Well, I had coached Zimbabwe previously when I got back from England in 2000, against New Zealand. We actually won that series and after that, I got involved in farming. Then I was assisting Geoff Marsh at the 2003 World Cup and then again went back to farming before returning as coach of the National Academy last year. And then I got this job half way through that job. So, yeah, it is a nice challenge for me, it has come at a tough time for Zimbabwean cricket.
I got back to Zimbabwe in 2000 having played county cricket for 15 years. It was an issue with my kids especially about their schooling. I looked at the schooling system which is pretty sound from both the educational point of view and the sporting side. Then, with my knowledge of the game and my interest in cricket, I thought that putting something back into the game would be something I wanted to do. They have asked me to do that and I am enjoying it.
We have always had a strong school structure, which is well organised. And right from the under-13 level there is a lot of talent, and there are a lot of people very keen to play the game. Since we attained Test status, the game has been televised and that has helped a lot - it is the single-most factor that has helped expand the game around the country. What we need to do is educate the coaches at the junior level because a lot of A-side players are coming through with genuine talent but you can see they have been wrongly coached. It's very difficult to change people's actions and techniques when they reach the age of 18 to 20. That is one thing we need to address - to have more qualified coaches at the lower level because it is important that they get the basics right.
That is the idea behind the development programme where the priority is to get the right coaches coaching in the right manner and there are measures being taken to see to that we are not losing the talent.
The boards make decisions and it had nothing to do with me what happened to Phil. I was offered the job and as for any coach, to take charge of a national side is an honour and I took on the job.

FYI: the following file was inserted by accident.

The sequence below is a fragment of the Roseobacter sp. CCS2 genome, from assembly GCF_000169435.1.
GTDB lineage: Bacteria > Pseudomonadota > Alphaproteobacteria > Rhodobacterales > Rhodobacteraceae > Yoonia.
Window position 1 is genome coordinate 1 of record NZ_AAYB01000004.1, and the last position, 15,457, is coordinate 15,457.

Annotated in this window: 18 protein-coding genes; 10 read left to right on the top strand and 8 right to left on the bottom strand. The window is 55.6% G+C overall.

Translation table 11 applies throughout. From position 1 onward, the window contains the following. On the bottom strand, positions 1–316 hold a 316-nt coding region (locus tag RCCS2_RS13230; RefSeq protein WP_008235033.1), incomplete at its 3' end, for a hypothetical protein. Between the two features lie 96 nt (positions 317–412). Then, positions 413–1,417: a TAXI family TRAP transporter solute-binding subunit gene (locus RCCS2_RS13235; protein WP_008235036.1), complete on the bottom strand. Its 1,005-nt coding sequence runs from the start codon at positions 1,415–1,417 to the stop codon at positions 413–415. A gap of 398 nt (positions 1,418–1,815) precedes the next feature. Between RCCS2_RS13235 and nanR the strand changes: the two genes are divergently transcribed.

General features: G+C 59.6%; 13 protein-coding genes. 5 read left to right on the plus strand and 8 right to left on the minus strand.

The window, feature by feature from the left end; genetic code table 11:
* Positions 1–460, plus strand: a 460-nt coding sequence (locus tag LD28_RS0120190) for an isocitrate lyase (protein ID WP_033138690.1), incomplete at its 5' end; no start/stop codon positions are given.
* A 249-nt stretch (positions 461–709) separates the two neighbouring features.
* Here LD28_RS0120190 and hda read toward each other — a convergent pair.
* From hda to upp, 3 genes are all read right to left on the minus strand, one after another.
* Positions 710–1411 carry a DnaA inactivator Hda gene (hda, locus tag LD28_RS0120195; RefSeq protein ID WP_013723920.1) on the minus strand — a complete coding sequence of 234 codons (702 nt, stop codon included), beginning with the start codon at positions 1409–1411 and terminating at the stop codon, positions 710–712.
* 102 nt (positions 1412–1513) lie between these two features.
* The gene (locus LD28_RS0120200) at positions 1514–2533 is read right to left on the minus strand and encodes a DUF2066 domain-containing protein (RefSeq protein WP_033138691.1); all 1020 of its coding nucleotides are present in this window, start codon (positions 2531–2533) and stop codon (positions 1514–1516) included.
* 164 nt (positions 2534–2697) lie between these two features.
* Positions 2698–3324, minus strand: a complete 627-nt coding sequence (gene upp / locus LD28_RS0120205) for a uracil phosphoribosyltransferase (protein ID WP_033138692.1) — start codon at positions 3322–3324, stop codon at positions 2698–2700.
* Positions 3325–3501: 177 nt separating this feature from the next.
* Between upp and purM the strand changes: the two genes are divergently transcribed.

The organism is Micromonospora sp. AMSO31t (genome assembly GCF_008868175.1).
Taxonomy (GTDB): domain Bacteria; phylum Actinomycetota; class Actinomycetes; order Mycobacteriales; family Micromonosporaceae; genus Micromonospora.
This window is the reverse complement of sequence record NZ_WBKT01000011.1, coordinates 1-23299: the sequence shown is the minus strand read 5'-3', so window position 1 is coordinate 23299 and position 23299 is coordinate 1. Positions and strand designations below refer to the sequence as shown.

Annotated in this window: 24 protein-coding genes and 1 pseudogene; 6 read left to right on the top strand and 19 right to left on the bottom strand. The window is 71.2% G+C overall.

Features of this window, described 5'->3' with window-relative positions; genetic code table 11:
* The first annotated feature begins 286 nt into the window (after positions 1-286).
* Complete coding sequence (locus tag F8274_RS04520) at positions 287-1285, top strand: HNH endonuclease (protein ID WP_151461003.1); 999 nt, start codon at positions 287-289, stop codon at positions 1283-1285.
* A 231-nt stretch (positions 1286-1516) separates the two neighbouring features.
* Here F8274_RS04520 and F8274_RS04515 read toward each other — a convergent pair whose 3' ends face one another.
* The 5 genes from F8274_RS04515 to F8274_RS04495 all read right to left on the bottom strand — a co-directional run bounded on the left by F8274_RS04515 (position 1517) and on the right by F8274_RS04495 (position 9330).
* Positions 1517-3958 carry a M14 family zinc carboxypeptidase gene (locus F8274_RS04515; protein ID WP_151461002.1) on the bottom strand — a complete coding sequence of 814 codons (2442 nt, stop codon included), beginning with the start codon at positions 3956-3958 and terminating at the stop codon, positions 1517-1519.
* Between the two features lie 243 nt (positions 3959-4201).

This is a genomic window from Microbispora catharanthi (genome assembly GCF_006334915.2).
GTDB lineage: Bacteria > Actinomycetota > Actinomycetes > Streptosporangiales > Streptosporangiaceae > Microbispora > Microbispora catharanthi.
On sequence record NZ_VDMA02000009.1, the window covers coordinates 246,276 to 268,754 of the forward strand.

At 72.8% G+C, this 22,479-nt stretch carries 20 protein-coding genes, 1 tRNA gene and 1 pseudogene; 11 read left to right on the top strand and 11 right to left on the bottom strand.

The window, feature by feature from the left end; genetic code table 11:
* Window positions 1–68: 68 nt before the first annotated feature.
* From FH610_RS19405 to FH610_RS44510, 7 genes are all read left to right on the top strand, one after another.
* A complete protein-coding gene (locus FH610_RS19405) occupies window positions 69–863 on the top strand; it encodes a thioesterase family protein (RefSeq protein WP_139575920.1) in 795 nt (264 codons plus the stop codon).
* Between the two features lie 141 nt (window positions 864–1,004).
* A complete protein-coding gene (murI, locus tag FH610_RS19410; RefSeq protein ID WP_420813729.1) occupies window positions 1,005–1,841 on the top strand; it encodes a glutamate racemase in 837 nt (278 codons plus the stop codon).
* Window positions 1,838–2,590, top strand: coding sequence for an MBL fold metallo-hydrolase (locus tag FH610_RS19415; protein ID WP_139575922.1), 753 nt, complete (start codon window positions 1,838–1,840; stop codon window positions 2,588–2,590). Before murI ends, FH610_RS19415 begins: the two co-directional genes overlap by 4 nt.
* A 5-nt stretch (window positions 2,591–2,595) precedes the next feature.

I am not sure about the correct wording of the letter and what happened, but at the end of the day I have had full support from all these players. I have coached all these players as I have been around for the last four or five years and I have seen all of them come through the ranks. I am not aware what happened to Phil, but as I said I have taken on the job and it is a challenge for me.
No, not all. What one needs to remember is that everyone wants to see the game develop globally. You talk about the problems with the Zimbabweans and the Bangladeshis, sure there are problems. But taking Test status away from the weaker Test-playing countries is a negative step, because if anything they should play more Test cricket to actually develop. What I have tried to make sure is that we structure our first-class system a lot better. We have got our domestic league but that is not so strong as it should be. But at the moment, Zimbabwe sides are playing in India and in South Africa. Now, this could really make a huge difference, and we need to do more of that to make us a lot stronger in the Test arena.
Well, how long did it take a country like New Zealand to win a Test match? Something like 21 years. Zimbabwe did that pretty quickly: we got Test status in 1992 and we won our first Test in 1996. Sure, we have lost those senior players who played a part in that success, but we are in the rebuilding phase at the moment. And for these youngsters to develop, they need to play more international cricket, otherwise the game is dead and buried, it will never recover. So, I am not in favour of that at all.
They certainly would agree to that because it is a decision that is going to help cricket globally. It would make us a more competitive side, and then the spectators would come back to the game. I have mentioned this idea to the ZCU in my talks with them which would be good for the development of our game. It is an idea that can be explored in the coming few months. I have thought about it long and hard, and if a few meetings can be put in place with the ICC and the ZCU, something can surely be worked out.
We have a selection panel with which I have worked really well. They have obviously asked for my ideas, and most of the time they run with my ideas. So the selections process has never been an issue.
Yes, that is true. There are around 60,000 that play cricket in Zimbabwe. Cricket was generally a white man's sport and now it is growing fast amongst blacks. The other thing is the culture - my forefathers knew the cricketing culture whereas lot of these young guys' families don't know anything about cricket. So that does help, and that is coming through with the schooling system, education system and the development progamme, and that is getting a lot better.
Nagraj Gollapudi is sub-editor of Wisden Asia Cricket